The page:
By Camille Vianin*
From 15-20 September, about 40 Ecumenical Officers of member churches from all over the world spent four days discussing and sharing common issues at the Ecumenical Institute in Bossey and the Ecumenical Centre in Geneva.
Participants said they appreciated the substantive programme. They learned about WCC communication strategy, the Pilgrimage of Justice and Peace, Faith and Order, the WCC Assembly 2021, Ecumenical Diakonia, WCC 70th anniversary and the Conference on World Mission and Evangelism 2018, among other programmes.
Asked about their expectations and experience during those few days, three Ecumenical Officers shared their impressions about the meeting.
Rev. Prince Devanandan, president and ecumenical officer of the Methodist Church of New Zealand, said he came to represent his church to the WCC and to maintain good relationships with other member churches. He also wants to ensure that the programme and agenda of the WCC is disseminated to his own church. He was pleased to receive an update on WCC projects and want to participate in WCC programmes. He learnt different ways of engaging his church and is willing to participate actively in the 2021 Assembly.
“I have learnt new ways to participate and contribute to WCC programmes”.
Pastor Sonia Skupch, general secretary and ecumenical officer of Iglesia Evangélica del Rìo de la Plata in Argentina felt the responsibility to represent her church and the Latin American region. She came to the Ecumenical Officers Meeting because she would like to engage more deeply with the WCC. She said the meetings were very intense: She learnt how to engage her church more and she will bring many ideas back home. She also particularly cherished sharing time with ecumenical officers of other member churches. She felt she had extended her network and found it very beneficial.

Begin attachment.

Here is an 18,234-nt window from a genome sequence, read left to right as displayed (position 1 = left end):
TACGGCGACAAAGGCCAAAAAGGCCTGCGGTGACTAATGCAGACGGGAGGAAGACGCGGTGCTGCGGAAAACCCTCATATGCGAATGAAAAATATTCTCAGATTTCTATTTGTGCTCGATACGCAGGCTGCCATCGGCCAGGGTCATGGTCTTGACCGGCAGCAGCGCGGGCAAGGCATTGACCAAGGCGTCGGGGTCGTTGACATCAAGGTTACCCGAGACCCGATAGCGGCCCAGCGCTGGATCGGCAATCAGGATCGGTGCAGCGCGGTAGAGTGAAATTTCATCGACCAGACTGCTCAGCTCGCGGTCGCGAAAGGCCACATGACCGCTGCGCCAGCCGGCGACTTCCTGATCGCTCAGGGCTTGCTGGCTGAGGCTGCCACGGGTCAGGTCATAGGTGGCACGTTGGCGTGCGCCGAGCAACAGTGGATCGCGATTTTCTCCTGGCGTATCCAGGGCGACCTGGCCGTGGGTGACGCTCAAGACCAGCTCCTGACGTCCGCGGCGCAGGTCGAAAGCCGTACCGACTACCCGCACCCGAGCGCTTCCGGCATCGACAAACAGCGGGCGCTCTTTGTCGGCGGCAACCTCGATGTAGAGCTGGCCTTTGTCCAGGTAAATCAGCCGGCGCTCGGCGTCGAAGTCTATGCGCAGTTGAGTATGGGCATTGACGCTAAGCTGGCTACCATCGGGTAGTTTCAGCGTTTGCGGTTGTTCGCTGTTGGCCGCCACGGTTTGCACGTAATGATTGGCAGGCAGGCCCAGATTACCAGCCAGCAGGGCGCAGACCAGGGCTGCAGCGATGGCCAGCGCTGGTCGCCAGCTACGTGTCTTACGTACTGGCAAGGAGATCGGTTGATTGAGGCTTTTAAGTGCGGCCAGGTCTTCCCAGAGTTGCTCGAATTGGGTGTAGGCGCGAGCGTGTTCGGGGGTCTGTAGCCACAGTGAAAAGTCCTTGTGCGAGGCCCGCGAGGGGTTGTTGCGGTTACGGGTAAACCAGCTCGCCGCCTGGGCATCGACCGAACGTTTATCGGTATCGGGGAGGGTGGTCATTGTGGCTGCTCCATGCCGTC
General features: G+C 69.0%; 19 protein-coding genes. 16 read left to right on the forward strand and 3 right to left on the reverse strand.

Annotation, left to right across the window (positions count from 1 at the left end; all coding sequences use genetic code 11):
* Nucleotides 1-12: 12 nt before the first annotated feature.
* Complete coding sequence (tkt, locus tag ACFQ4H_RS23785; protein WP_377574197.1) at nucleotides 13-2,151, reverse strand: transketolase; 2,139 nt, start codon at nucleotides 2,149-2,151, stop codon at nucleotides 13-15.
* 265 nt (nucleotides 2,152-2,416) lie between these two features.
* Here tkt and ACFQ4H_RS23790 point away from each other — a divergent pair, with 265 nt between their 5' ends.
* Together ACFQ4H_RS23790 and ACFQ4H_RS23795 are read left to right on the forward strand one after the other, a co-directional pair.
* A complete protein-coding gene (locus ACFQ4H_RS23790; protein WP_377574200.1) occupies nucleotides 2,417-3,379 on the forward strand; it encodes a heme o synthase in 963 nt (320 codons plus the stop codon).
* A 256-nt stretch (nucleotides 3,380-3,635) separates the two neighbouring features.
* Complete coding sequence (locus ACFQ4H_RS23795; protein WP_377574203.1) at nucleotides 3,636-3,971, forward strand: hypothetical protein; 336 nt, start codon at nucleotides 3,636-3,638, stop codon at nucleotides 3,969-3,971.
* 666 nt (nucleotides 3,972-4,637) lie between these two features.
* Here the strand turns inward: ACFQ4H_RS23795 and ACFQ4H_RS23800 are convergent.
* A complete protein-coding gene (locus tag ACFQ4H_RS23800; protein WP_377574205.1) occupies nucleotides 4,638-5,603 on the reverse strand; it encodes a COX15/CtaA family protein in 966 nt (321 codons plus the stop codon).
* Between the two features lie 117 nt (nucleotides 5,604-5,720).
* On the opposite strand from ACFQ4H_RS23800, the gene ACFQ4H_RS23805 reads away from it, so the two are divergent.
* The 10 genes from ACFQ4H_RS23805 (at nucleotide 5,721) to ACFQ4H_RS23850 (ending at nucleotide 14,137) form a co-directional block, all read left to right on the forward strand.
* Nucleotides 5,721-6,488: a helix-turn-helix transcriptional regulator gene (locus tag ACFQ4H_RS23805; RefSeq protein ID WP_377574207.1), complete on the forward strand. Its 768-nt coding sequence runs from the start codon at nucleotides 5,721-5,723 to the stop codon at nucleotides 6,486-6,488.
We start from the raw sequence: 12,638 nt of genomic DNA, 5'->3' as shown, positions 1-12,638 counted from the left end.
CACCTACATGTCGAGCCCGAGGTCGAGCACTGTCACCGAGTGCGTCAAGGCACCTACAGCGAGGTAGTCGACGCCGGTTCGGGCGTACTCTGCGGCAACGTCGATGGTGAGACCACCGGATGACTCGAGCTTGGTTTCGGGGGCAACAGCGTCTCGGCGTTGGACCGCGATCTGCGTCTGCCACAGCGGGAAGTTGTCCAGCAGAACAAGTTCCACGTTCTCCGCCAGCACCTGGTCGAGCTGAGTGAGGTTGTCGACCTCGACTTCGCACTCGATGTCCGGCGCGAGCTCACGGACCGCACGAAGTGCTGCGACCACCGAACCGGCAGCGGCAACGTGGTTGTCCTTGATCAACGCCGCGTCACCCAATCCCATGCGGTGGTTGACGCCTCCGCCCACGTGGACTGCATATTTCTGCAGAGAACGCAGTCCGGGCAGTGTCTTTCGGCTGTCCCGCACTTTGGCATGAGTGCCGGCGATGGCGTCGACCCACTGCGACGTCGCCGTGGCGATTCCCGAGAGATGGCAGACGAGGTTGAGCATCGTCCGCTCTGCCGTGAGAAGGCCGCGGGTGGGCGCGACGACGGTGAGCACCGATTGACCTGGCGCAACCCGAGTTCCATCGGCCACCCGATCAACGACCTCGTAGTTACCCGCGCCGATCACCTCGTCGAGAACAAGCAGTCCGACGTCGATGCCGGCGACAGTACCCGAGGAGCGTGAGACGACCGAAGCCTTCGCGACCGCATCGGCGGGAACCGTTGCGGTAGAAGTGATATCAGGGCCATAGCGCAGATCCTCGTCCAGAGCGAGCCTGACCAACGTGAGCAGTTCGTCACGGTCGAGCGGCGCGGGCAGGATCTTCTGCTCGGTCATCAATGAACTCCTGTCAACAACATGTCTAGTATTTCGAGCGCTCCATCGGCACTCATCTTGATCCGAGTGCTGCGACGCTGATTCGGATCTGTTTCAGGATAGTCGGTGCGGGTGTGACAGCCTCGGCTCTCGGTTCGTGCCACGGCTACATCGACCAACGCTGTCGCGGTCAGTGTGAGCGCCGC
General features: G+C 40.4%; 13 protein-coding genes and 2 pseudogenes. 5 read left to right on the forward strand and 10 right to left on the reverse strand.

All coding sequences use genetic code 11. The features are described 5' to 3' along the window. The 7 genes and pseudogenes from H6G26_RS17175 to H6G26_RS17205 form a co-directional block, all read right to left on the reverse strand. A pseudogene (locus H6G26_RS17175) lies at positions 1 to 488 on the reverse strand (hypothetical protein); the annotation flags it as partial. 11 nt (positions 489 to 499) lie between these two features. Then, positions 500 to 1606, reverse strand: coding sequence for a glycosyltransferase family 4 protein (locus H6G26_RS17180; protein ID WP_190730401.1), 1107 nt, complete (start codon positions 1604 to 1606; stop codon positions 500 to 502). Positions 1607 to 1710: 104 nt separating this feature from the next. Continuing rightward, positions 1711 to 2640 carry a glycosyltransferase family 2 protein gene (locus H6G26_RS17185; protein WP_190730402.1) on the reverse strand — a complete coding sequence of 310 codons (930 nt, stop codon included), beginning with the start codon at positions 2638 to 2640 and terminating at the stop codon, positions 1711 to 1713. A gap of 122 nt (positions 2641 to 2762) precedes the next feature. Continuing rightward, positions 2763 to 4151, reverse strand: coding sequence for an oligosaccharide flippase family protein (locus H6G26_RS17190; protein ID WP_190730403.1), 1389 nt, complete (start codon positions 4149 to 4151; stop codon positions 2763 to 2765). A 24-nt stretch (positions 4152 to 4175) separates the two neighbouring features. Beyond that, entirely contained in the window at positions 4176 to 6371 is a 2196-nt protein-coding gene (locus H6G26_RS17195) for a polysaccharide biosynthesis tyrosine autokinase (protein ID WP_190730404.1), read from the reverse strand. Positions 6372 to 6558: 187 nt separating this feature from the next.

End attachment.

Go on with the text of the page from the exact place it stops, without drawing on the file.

“I will go back home with many new ideas and contacts”.
Rev. Stephen Kendall, principal clerk and ecumenical officer of the Presbyterian Church of Canada came to meet colleagues from member churches from the entire world. For him, it is the perfect place to discuss with others in a relaxing environment and to share about common issues. He will go back home with a bag full of WCC stuff (books, information on the programme, gifts…) received at the marketplace. More seriously, he said he made good connections with other member churches to work on justice for “indigenous people”, a central preoccupation for his church. He was also pleased to receive an update on the work of the WCC and learnt how he could contribute more.
“We have common issues among churches. I made connections to work on justice for indigenous people”.
The motor engineers of the ecumenical movement (WCC press release of 18 September 2017)
*Camille Vianin is currently an intern at WCC Communications.